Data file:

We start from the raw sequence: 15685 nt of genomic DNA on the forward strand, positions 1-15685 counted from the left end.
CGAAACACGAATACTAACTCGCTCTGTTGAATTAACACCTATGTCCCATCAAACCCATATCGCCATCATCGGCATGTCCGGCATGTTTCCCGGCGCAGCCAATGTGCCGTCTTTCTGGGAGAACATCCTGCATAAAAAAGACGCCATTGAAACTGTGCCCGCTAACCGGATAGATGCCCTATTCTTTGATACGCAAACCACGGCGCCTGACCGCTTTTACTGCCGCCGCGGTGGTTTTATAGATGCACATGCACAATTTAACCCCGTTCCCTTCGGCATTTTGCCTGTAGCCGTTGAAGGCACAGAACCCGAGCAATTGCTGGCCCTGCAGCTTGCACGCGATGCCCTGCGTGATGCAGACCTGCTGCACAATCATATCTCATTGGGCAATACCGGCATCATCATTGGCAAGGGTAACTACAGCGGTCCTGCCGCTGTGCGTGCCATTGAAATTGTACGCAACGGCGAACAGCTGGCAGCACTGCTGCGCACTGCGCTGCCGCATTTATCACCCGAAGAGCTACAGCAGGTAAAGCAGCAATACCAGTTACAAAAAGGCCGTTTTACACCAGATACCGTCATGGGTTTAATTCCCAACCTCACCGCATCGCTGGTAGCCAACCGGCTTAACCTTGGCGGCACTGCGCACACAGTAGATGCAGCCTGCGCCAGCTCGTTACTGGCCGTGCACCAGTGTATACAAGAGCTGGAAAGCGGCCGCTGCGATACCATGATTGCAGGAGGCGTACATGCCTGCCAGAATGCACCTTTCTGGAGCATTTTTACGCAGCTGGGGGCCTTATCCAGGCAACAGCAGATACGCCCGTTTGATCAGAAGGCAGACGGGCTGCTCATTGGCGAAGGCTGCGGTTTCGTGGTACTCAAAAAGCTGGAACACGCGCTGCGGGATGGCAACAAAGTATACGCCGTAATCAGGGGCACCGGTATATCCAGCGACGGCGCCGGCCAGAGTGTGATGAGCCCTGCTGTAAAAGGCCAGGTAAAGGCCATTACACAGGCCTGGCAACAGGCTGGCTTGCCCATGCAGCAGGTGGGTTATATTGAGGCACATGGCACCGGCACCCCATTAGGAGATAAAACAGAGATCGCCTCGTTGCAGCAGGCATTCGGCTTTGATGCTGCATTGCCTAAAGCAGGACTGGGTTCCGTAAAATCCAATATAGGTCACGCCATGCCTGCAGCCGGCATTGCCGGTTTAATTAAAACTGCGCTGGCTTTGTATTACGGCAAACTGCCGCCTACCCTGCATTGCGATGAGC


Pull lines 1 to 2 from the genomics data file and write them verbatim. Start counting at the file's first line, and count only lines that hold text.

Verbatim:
We start from the raw sequence: 15685 nt of genomic DNA on the forward strand, positions 1-15685 counted from the left end.
CGAAACACGAATACTAACTCGCTCTGTTGAATTAACACCTATGTCCCATCAAACCCATATCGCCATCATCGGCATGTCCGGCATGTTTCCCGGCGCAGCCAATGTGCCGTCTTTCTGGGAGAACATCCTGCATAAAAAAGACGCCATTGAAACTGTGCCCGCTAACCGGATAGATGCCCTATTCTTTGATACGCAAACCACGGCGCCTGACCGCTTTTACTGCCGCCGCGGTGGTTTTATAGATGCACATGCACAATTTAACCCCGTTCCCTTCGGCATTTTGCCTGTAGCCGTTGAAGGCACAGAACCCGAGCAATTGCTGGCCCTGCAGCTTGCACGCGATGCCCTGCGTGATGCAGACCTGCTGCACAATCATATCTCATTGGGCAATACCGGCATCATCATTGGCAAGGGTAACTACAGCGGTCCTGCCGCTGTGCGTGCCATTGAAATTGTACGCAACGGCGAACAGCTGGCAGCACTGCTGCGCACTGCGCTGCCGCATTTATCACCCGAAGAGCTACAGCAGGTAAAGCAGCAATACCAGTTACAAAAAGGCCGTTTTACACCAGATACCGTCATGGGTTTAATTCCCAACCTCACCGCATCGCTGGTAGCCAACCGGCTTAACCTTGGCGGCACTGCGCACACAGTAGATGCAGCCTGCGCCAGCTCGTTACTGGCCGTGCACCAGTGTATACAAGAGCTGGAAAGCGGCCGCTGCGATACCATGATTGCAGGAGGCGTACATGCCTGCCAGAATGCACCTTTCTGGAGCATTTTTACGCAGCTGGGGGCCTTATCCAGGCAACAGCAGATACGCCCGTTTGATCAGAAGGCAGACGGGCTGCTCATTGGCGAAGGCTGCGGTTTCGTGGTACTCAAAAAGCTGGAACACGCGCTGCGGGATGGCAACAAAGTATACGCCGTAATCAGGGGCACCGGTATATCCAGCGACGGCGCCGGCCAGAGTGTGATGAGCCCTGCTGTAAAAGGCCAGGTAAAGGCCATTACACAGGCCTGGCAACAGGCTGGCTTGCCCATGCAGCAGGTGGGTTATATTGAGGCACATGGCACCGGCACCCCATTAGGAGATAAAACAGAGATCGCCTCGTTGCAGCAGGCATTCGGCTTTGATGCTGCATTGCCTAAAGCAGGACTGGGTTCCGTAAAATCCAATATAGGTCACGCCATGCCTGCAGCCGGCATTGCCGGTTTAATTAAAACTGCGCTGGCTTTGTATTACGGCAAACTGCCGCCTACCCTGCATTGCGATGAGC